Improving the learning of child movements through games

Miguel Raposo, Raquel Barateiro, Susana Martins, Tiago Oliveira Machado de Cardoso, Miguel Palha, Jose Barata

Research output: Chapter in Book/Report/Conference proceedingConference contribution

Abstract

A Developmental Coordination Disorder can be identified when children show motor skills either below the expected levels considered adequate to their physical age or the opportunities provided for their learning. This problem affects four to six percent of school-age children, meaning that, from a very early stage of their life, they have several difficulties to adapt to the daily needs. In order to reduce the impact caused by this disorder, a team of therapists from “ – collected a wide range of exercises that allow the stimulus of several motor areas, including both the Gross and Fine Motor Skills. However, the application of this therapeutics is restricted to regular appointments. Since the motor stimulus, in order to be effective, need continuous application, it was found to be necessary to have a tool that in a practical and affordable way, fulfill this need. Therefore, the proposal presented in this article describes the creation of a systematic collection of such exercises in a friendly user manner for the children to be able to exercise elsewhere.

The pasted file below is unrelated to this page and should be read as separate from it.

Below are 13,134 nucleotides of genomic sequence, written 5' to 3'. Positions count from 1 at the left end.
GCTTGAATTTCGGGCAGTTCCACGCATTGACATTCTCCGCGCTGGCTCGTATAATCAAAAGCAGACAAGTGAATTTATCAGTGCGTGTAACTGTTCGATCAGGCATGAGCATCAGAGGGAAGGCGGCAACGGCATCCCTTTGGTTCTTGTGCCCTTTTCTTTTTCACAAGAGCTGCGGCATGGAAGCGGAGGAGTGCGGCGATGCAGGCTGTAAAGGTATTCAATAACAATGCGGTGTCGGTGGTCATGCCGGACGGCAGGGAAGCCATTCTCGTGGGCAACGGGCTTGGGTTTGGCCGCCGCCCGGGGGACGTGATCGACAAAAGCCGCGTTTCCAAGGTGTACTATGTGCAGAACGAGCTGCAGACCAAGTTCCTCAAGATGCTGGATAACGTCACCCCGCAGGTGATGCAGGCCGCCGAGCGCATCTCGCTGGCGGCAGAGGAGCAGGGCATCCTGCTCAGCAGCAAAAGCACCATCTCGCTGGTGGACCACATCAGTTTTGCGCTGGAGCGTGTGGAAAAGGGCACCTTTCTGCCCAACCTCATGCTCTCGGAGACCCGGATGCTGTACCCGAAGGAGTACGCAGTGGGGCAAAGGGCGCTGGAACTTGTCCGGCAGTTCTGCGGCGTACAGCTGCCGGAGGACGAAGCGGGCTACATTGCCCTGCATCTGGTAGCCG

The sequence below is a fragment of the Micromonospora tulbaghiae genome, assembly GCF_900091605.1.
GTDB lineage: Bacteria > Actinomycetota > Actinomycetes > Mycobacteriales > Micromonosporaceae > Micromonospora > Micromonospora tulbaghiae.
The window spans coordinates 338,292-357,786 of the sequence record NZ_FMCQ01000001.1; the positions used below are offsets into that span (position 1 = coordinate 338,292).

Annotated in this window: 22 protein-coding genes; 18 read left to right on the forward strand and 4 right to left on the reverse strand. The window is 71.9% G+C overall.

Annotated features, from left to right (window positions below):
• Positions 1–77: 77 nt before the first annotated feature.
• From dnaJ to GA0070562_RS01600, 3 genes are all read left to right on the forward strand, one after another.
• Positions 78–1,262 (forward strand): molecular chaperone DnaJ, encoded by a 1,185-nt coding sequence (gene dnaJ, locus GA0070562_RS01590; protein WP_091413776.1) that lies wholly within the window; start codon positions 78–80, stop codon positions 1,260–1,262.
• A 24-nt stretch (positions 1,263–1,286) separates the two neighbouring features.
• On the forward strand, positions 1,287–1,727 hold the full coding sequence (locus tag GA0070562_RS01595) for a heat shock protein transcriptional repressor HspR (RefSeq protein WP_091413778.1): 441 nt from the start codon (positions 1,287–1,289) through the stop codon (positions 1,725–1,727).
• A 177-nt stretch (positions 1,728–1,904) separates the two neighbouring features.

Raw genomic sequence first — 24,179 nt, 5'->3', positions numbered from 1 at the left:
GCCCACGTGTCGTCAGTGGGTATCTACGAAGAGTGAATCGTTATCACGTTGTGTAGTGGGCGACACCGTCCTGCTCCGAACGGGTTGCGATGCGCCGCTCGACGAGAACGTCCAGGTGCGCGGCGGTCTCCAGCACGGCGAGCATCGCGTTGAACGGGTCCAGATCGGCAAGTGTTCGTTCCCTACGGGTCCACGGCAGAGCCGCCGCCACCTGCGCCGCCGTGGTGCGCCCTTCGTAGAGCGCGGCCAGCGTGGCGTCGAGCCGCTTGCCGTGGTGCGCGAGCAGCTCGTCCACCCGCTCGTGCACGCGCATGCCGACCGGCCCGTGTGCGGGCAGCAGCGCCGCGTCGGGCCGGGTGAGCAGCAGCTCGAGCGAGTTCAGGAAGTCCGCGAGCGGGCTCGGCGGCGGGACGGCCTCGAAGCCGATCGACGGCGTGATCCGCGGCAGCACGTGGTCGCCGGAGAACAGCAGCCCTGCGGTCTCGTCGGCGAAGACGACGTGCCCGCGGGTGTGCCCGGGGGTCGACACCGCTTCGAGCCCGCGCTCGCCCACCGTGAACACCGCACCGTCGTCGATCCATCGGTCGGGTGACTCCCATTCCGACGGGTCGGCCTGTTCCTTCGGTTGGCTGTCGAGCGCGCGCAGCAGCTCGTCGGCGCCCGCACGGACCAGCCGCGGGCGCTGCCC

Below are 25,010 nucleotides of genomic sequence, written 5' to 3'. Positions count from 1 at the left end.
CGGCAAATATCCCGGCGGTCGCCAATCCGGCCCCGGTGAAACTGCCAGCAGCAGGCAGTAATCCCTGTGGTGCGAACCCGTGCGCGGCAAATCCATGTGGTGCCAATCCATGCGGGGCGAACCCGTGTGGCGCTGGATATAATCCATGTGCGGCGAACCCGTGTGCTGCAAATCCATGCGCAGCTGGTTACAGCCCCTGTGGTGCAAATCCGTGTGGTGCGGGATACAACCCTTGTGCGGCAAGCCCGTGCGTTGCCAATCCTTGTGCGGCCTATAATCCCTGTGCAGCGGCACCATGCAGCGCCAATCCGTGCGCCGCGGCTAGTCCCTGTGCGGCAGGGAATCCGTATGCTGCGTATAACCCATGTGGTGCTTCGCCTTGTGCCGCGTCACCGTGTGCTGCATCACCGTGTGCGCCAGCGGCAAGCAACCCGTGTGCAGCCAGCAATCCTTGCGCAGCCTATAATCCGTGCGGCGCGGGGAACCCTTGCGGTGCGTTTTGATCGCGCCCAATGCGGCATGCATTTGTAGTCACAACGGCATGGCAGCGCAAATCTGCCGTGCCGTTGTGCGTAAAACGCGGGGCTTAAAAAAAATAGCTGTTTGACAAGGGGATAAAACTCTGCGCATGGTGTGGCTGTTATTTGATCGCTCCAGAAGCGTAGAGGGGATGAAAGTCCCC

Original languageEnglish
Title of host publicationSerious Games, Interaction and Simulation. 6th International Conference, SGAMES 2016, Porto, Portugal, June 16-17, 2016, Revised Selected Papers
Pages15-22
Volume176
ISBN (Electronic)978-3-319-51055-2
DOIs
Publication statusPublished - 5 Jan 2017

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Keywords

  • Developmental Coordination Disorder
  • Serious games
  • Kinect Sensor
  • Natural user interface

Cite this

Raposo, M., Barateiro, R., Martins, S., Cardoso, T. O. M. D., Palha, M., & Barata, J. (2017). Improving the learning of child movements through games. In Serious Games, Interaction and Simulation. 6th International Conference, SGAMES 2016, Porto, Portugal, June 16-17, 2016, Revised Selected Papers (Vol. 176, pp. 15-22) https://doi.org/10.1007/978-3-319-51055-2_3